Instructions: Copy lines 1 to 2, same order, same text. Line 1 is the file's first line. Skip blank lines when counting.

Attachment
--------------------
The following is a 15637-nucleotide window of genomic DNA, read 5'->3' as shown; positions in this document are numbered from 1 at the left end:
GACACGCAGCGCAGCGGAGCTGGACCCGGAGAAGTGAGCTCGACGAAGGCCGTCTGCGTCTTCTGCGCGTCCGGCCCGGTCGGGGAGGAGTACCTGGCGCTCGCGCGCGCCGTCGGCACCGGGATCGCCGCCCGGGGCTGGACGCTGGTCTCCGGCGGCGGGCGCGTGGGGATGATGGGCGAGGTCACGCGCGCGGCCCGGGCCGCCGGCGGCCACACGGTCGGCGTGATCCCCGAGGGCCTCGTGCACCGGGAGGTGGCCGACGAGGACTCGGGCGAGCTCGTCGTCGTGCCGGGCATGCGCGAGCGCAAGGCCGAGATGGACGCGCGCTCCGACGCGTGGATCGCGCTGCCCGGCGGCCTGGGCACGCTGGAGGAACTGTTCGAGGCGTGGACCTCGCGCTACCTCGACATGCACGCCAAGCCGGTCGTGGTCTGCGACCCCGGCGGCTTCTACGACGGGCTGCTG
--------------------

The following is a 15637-nucleotide window of genomic DNA, read 5'->3' as shown; positions in this document are numbered from 1 at the left end:
GACACGCAGCGCAGCGGAGCTGGACCCGGAGAAGTGAGCTCGACGAAGGCCGTCTGCGTCTTCTGCGCGTCCGGCCCGGTCGGGGAGGAGTACCTGGCGCTCGCGCGCGCCGTCGGCACCGGGATCGCCGCCCGGGGCTGGACGCTGGTCTCCGGCGGCGGGCGCGTGGGGATGATGGGCGAGGTCACGCGCGCGGCCCGGGCCGCCGGCGGCCACACGGTCGGCGTGATCCCCGAGGGCCTCGTGCACCGGGAGGTGGCCGACGAGGACTCGGGCGAGCTCGTCGTCGTGCCGGGCATGCGCGAGCGCAAGGCCGAGATGGACGCGCGCTCCGACGCGTGGATCGCGCTGCCCGGCGGCCTGGGCACGCTGGAGGAACTGTTCGAGGCGTGGACCTCGCGCTACCTCGACATGCACGCCAAGCCGGTCGTGGTCTGCGACCCCGGCGGCTTCTACGACGGGCTGCTG